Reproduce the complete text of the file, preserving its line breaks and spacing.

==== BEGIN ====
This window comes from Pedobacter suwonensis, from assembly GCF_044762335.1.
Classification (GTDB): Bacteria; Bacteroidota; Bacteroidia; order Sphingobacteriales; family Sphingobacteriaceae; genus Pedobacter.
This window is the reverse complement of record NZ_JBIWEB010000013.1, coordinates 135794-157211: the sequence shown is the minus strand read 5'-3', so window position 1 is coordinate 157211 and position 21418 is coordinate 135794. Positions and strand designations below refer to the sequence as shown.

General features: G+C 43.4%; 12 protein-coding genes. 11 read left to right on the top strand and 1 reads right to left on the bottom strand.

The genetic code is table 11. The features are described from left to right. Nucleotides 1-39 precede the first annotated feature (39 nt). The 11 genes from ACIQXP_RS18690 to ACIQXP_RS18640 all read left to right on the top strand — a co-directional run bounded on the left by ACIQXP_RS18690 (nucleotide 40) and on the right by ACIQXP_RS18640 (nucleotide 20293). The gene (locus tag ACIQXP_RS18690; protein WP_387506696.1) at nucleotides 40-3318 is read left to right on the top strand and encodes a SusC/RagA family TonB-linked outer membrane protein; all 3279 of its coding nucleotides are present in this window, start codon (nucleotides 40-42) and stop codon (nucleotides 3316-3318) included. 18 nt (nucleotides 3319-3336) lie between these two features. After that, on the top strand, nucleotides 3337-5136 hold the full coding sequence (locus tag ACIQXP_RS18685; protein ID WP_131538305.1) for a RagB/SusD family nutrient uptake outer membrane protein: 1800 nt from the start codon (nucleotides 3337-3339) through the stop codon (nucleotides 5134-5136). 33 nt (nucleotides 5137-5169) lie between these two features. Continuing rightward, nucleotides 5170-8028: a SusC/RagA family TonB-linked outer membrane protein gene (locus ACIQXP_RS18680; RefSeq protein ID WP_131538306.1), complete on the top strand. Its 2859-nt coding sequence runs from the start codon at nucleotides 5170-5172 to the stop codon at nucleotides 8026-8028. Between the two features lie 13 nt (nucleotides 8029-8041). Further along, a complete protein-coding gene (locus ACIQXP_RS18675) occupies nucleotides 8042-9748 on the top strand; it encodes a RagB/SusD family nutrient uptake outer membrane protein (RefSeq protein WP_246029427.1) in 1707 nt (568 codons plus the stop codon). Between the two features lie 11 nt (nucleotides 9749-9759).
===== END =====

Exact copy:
This window comes from Pedobacter suwonensis, from assembly GCF_044762335.1.
Classification (GTDB): Bacteria; Bacteroidota; Bacteroidia; order Sphingobacteriales; family Sphingobacteriaceae; genus Pedobacter.
This window is the reverse complement of record NZ_JBIWEB010000013.1, coordinates 135794-157211: the sequence shown is the minus strand read 5'-3', so window position 1 is coordinate 157211 and position 21418 is coordinate 135794. Positions and strand designations below refer to the sequence as shown.

General features: G+C 43.4%; 12 protein-coding genes. 11 read left to right on the top strand and 1 reads right to left on the bottom strand.

The genetic code is table 11. The features are described from left to right. Nucleotides 1-39 precede the first annotated feature (39 nt). The 11 genes from ACIQXP_RS18690 to ACIQXP_RS18640 all read left to right on the top strand — a co-directional run bounded on the left by ACIQXP_RS18690 (nucleotide 40) and on the right by ACIQXP_RS18640 (nucleotide 20293). The gene (locus tag ACIQXP_RS18690; protein WP_387506696.1) at nucleotides 40-3318 is read left to right on the top strand and encodes a SusC/RagA family TonB-linked outer membrane protein; all 3279 of its coding nucleotides are present in this window, start codon (nucleotides 40-42) and stop codon (nucleotides 3316-3318) included. 18 nt (nucleotides 3319-3336) lie between these two features. After that, on the top strand, nucleotides 3337-5136 hold the full coding sequence (locus tag ACIQXP_RS18685; protein ID WP_131538305.1) for a RagB/SusD family nutrient uptake outer membrane protein: 1800 nt from the start codon (nucleotides 3337-3339) through the stop codon (nucleotides 5134-5136). 33 nt (nucleotides 5137-5169) lie between these two features. Continuing rightward, nucleotides 5170-8028: a SusC/RagA family TonB-linked outer membrane protein gene (locus ACIQXP_RS18680; RefSeq protein ID WP_131538306.1), complete on the top strand. Its 2859-nt coding sequence runs from the start codon at nucleotides 5170-5172 to the stop codon at nucleotides 8026-8028. Between the two features lie 13 nt (nucleotides 8029-8041). Further along, a complete protein-coding gene (locus ACIQXP_RS18675) occupies nucleotides 8042-9748 on the top strand; it encodes a RagB/SusD family nutrient uptake outer membrane protein (RefSeq protein WP_246029427.1) in 1707 nt (568 codons plus the stop codon). Between the two features lie 11 nt (nucleotides 9749-9759).